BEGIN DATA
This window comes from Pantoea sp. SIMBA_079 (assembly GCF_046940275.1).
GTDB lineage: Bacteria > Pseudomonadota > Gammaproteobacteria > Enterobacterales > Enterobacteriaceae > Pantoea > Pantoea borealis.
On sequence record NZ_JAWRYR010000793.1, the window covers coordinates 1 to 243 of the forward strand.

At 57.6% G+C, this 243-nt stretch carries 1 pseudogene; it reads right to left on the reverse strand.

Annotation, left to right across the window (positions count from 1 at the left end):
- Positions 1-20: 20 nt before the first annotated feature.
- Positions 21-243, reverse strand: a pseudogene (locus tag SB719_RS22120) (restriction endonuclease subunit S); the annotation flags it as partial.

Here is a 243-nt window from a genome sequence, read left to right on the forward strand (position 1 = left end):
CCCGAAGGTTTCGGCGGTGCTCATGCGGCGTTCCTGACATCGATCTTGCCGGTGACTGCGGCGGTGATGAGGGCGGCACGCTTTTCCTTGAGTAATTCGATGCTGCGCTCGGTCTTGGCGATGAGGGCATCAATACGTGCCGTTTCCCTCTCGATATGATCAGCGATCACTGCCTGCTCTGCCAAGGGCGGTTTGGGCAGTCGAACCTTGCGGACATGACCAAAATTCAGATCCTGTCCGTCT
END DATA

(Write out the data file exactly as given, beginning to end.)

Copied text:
This window comes from Pantoea sp. SIMBA_079 (assembly GCF_046940275.1).
GTDB lineage: Bacteria > Pseudomonadota > Gammaproteobacteria > Enterobacterales > Enterobacteriaceae > Pantoea > Pantoea borealis.
On sequence record NZ_JAWRYR010000793.1, the window covers coordinates 1 to 243 of the forward strand.

At 57.6% G+C, this 243-nt stretch carries 1 pseudogene; it reads right to left on the reverse strand.

Annotation, left to right across the window (positions count from 1 at the left end):
- Positions 1-20: 20 nt before the first annotated feature.
- Positions 21-243, reverse strand: a pseudogene (locus tag SB719_RS22120) (restriction endonuclease subunit S); the annotation flags it as partial.

Here is a 243-nt window from a genome sequence, read left to right on the forward strand (position 1 = left end):
CCCGAAGGTTTCGGCGGTGCTCATGCGGCGTTCCTGACATCGATCTTGCCGGTGACTGCGGCGGTGATGAGGGCGGCACGCTTTTCCTTGAGTAATTCGATGCTGCGCTCGGTCTTGGCGATGAGGGCATCAATACGTGCCGTTTCCCTCTCGATATGATCAGCGATCACTGCCTGCTCTGCCAAGGGCGGTTTGGGCAGTCGAACCTTGCGGACATGACCAAAATTCAGATCCTGTCCGTCT